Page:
HIPAA Compliance for Medical Practices
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HIPAA Compliance and HIPAA Risk management Articles, Tips and Updates for Medical Practices and Physicians
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4 ways to balance health privacy, data sharing

4 ways to balance health privacy, data sharing | HIPAA Compliance for Medical Practices | Scoop.it

Health consumers want to know their data will be used for helpful purposes, yet seek assurances of privacy and protection against breaches, according to a new report from the Robert Wood Johnson Foundation.


The report, "Data for Health, Learning What Works," was based on "listening sessions" the foundation held in five cities last fall--Philadelphia, Phoenix, Des Moines, Iowa, San Francisco, and Charleston, South Carolina--in which people were asked to talk about their hopes, aspirations, worries and concerns when it comes to using digital data to improve health.


In the discussion to build a national health data infrastructure, such as the JASON report and interoperability roadmap, the voices of members of the public have not been heard, foundation member Michael W. Painter wrote at PLOS Blogs. These sessions aimed to rectify that.

Participants in the listening sessions said they need guidance and tools that link data to help them make better health decisions. At the same time, the committee found that having the data does not mean people will work to make the necessary health changes.


"Data moves at the speed of trust," David Ross, director of the Public Health Informatics Institute and co-chair of the Advisory Committee, said in an announcement. "Those are the words we heard from people across the country. As a nation, we need to strike a balance between privacy and the free flow of information."

Among the report's recommendations:


  • Strengthen and modernize policies governing data to protect personal health information, account for new technologies and implement policies that address new security risks as they arise. Most federal and state laws protecting the privacy of health data are years (and in some cases, decades) old.
  • Establish the equivalent of a Bill of Rights for individuals who wish to access their own personal health data.
  • Invest in community data-sharing infrastructure and initiatives to create networks that integrate health with social and community services, and support collaboration across sectors.
  • Launch a broad public education awareness campaign on the value of data use and exchange.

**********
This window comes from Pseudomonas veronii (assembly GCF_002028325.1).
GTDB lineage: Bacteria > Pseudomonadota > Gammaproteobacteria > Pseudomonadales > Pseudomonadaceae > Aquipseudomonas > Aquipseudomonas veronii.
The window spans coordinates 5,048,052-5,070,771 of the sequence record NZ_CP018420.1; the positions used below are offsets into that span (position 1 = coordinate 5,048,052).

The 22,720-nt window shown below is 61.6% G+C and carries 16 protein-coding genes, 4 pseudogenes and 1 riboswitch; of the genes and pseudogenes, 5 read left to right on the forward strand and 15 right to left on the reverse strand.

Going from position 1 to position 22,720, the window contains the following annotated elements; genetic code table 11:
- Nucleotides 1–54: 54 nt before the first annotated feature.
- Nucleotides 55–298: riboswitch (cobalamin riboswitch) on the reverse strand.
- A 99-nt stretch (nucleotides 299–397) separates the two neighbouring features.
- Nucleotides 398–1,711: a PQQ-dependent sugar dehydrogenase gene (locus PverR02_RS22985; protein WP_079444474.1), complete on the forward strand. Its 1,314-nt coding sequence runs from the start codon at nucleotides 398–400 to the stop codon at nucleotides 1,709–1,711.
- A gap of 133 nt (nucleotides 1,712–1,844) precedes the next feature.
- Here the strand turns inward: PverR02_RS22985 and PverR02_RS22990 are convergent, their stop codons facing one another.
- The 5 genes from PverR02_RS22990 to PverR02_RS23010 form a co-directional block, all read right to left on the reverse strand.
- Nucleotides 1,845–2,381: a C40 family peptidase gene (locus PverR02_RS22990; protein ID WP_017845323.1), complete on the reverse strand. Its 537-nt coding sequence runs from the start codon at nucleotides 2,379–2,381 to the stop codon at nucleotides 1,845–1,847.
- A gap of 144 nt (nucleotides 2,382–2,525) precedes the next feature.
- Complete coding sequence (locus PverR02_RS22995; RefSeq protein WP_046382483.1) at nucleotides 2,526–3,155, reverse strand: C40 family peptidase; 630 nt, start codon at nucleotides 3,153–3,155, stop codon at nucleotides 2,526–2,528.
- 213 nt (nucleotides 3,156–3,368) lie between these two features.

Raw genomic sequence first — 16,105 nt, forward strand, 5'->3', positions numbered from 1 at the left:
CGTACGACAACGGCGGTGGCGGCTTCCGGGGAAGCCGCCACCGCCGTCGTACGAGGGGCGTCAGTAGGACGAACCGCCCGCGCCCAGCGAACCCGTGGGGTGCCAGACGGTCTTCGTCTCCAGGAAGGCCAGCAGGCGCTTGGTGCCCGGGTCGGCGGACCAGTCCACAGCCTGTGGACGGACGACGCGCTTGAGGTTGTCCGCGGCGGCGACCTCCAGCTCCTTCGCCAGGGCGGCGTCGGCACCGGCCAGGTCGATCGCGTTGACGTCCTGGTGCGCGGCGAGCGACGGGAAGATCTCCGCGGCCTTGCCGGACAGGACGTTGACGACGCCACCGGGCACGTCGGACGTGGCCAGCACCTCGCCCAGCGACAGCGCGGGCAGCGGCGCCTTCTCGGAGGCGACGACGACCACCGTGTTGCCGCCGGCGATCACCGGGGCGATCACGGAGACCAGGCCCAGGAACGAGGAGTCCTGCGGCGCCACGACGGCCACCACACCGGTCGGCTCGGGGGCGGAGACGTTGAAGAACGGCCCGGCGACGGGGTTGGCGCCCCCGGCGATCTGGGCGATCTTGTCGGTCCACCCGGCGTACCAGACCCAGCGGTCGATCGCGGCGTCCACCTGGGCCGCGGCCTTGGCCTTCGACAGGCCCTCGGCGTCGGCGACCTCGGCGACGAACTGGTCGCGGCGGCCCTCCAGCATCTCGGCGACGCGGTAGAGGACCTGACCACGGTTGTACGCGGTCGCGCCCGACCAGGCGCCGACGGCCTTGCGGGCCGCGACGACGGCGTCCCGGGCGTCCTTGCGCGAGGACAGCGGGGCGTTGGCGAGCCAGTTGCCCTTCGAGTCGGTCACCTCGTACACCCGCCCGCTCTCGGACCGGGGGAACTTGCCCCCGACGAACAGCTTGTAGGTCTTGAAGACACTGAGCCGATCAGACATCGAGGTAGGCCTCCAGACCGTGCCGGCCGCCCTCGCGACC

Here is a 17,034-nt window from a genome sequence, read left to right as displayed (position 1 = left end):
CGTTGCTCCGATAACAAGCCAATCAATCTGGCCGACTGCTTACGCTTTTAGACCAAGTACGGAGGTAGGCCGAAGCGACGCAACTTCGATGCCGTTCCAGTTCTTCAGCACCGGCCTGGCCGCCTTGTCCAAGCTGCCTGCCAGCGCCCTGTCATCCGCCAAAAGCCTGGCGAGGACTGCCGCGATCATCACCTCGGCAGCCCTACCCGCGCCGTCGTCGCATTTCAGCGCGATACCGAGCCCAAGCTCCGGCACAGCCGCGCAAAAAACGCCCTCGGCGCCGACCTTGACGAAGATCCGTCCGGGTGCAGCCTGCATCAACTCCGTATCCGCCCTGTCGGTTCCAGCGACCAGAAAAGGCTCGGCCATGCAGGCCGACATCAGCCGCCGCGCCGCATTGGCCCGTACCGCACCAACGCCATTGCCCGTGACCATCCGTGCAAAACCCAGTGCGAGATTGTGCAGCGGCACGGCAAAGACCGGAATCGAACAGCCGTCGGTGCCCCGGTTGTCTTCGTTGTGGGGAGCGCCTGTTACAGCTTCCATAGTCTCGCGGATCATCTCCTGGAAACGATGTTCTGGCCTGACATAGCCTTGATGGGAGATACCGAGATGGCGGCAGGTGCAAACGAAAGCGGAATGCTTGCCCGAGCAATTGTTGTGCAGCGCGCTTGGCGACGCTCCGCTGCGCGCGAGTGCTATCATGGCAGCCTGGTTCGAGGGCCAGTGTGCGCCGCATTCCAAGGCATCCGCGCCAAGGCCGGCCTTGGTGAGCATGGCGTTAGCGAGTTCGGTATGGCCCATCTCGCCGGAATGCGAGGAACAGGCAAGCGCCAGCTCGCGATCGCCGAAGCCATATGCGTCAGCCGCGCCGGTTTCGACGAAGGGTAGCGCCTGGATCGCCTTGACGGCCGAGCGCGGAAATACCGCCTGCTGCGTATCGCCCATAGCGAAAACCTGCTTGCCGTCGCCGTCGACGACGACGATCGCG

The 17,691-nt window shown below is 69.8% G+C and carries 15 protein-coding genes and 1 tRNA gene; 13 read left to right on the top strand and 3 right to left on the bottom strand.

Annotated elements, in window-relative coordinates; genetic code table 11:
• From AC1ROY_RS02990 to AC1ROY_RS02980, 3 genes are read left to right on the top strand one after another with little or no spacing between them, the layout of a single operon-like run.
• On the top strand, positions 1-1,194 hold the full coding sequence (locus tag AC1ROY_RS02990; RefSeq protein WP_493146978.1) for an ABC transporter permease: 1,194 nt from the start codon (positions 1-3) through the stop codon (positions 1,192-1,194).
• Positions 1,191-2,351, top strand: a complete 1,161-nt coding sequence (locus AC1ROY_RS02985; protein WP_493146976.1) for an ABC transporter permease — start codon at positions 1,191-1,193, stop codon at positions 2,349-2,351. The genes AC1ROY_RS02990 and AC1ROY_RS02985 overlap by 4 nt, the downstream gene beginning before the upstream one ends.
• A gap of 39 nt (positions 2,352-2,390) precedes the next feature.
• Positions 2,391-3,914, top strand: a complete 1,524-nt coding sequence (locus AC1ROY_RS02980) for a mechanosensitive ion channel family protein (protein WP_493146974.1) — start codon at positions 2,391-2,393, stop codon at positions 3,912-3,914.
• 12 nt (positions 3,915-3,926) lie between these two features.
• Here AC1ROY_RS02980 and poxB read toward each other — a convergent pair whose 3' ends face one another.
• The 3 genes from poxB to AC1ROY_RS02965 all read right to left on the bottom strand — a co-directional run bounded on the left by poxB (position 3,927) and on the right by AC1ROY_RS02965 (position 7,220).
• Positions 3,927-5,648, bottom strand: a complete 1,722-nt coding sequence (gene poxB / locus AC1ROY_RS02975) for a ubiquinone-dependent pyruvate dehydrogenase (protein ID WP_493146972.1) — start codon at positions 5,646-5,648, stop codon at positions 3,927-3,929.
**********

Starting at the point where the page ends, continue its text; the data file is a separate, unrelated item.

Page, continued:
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Cyber-Insurance: How Much Is Enough?

Cyber-Insurance: How Much Is Enough? | HIPAA Compliance for Medical Practices | Scoop.it

Mega-breaches, including the recent hacking attack on Anthem Inc., always result in an uptick of interest in cyber-insurance; but determining how much coverage to buy is an ongoing challenge, says data privacy attorney Marc Voses.

"Every single industry after an event like this sees an uptick in the interest in purchasing cyber- insurance," says Voses, a partner at law firm Kaufman Dolowich & Voluck, LLP. "Over the years since cyber-insurance has been made available, the limits [for dollar value of coverage] ... are increasing at an exponential rate."


After the Target data breach, "the retail industry went streaming into the brokers wanting to find out more about the products and shift more risk onto the insurance carriers in the event of a data breach," Voses says.

Organizations considering cyber-insurance need to ponder how much is enough to offset the potential costs involved not only with breach response expenses, such as notification, but also potential lawsuits and government fines, he says in an interview with Information Security Media Group.

In the aftermath of the Anthem incident, several class action lawsuits already have been filed, including a suit seeking $5 billion that was filed in California just one day after Anthem announced the breach, he notes.

For Home Depot, breach-related expenses are estimated at about $70 million so far, while the company reportedly had cyber-insurance coverage for $100 million, Voses says. In the Target breach, expenses are estimated at about $150 million, which apparently exceeds the company's cyber-insurance coverage, which was reportedly only $40 million, he notes.

In this interview, Voses also discusses:

  • Possible regulatory investigations and other government actions that might result from the Anthem breach;
  • What the HIPAA security rule says about the use of data encryption to prevent breaches;
  • The key privacy and other lessons that are emerging from the Anthem breach so far.

Voses is a partner at the New York City office of national law firm Kaufman Dolowich & Voluck, representing domestic and international insurers and reinsurers, and their insureds, in coverage and liability disputes. He is a litigator who has been called upon to address complex coverage and liability issues involving cyber, data and privacy exposures, management and professional liabilities, environmental liabilities and commercial general liability matters.


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